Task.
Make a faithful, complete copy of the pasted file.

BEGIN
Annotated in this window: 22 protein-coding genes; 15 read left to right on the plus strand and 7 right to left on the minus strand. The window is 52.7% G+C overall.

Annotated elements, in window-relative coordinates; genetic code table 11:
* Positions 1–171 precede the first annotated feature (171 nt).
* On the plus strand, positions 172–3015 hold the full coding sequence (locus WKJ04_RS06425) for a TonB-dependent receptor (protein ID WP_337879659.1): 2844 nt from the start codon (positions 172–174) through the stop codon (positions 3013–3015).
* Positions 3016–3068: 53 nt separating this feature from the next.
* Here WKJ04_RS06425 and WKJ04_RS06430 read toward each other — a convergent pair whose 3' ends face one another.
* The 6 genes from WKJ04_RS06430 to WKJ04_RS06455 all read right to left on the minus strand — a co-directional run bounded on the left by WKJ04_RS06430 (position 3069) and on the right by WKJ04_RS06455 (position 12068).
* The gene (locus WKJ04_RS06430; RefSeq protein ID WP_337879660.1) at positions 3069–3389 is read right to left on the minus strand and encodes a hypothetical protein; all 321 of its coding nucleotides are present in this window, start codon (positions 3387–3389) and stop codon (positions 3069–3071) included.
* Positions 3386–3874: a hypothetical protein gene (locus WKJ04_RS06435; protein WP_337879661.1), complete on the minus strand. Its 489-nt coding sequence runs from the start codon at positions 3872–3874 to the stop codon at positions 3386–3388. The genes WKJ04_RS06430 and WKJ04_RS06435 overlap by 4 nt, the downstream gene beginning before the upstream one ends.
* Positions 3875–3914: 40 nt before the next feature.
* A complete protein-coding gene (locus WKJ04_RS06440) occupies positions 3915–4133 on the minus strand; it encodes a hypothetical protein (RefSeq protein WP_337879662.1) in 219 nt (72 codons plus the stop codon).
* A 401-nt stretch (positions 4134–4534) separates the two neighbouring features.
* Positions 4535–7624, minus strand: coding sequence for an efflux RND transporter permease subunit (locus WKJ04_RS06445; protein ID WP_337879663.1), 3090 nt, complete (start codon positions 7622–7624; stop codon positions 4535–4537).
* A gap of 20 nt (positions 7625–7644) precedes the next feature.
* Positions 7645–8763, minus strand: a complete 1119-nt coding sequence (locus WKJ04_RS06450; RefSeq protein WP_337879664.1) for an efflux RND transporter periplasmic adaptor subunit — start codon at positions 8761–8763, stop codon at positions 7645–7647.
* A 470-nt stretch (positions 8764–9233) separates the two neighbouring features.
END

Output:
Annotated in this window: 22 protein-coding genes; 15 read left to right on the plus strand and 7 right to left on the minus strand. The window is 52.7% G+C overall.

Annotated elements, in window-relative coordinates; genetic code table 11:
* Positions 1–171 precede the first annotated feature (171 nt).
* On the plus strand, positions 172–3015 hold the full coding sequence (locus WKJ04_RS06425) for a TonB-dependent receptor (protein ID WP_337879659.1): 2844 nt from the start codon (positions 172–174) through the stop codon (positions 3013–3015).
* Positions 3016–3068: 53 nt separating this feature from the next.
* Here WKJ04_RS06425 and WKJ04_RS06430 read toward each other — a convergent pair whose 3' ends face one another.
* The 6 genes from WKJ04_RS06430 to WKJ04_RS06455 all read right to left on the minus strand — a co-directional run bounded on the left by WKJ04_RS06430 (position 3069) and on the right by WKJ04_RS06455 (position 12068).
* The gene (locus WKJ04_RS06430; RefSeq protein ID WP_337879660.1) at positions 3069–3389 is read right to left on the minus strand and encodes a hypothetical protein; all 321 of its coding nucleotides are present in this window, start codon (positions 3387–3389) and stop codon (positions 3069–3071) included.
* Positions 3386–3874: a hypothetical protein gene (locus WKJ04_RS06435; protein WP_337879661.1), complete on the minus strand. Its 489-nt coding sequence runs from the start codon at positions 3872–3874 to the stop codon at positions 3386–3388. The genes WKJ04_RS06430 and WKJ04_RS06435 overlap by 4 nt, the downstream gene beginning before the upstream one ends.
* Positions 3875–3914: 40 nt before the next feature.
* A complete protein-coding gene (locus WKJ04_RS06440) occupies positions 3915–4133 on the minus strand; it encodes a hypothetical protein (RefSeq protein WP_337879662.1) in 219 nt (72 codons plus the stop codon).
* A 401-nt stretch (positions 4134–4534) separates the two neighbouring features.
* Positions 4535–7624, minus strand: coding sequence for an efflux RND transporter permease subunit (locus WKJ04_RS06445; protein ID WP_337879663.1), 3090 nt, complete (start codon positions 7622–7624; stop codon positions 4535–4537).
* A gap of 20 nt (positions 7625–7644) precedes the next feature.
* Positions 7645–8763, minus strand: a complete 1119-nt coding sequence (locus WKJ04_RS06450; RefSeq protein WP_337879664.1) for an efflux RND transporter periplasmic adaptor subunit — start codon at positions 8761–8763, stop codon at positions 7645–7647.
* A 470-nt stretch (positions 8764–9233) separates the two neighbouring features.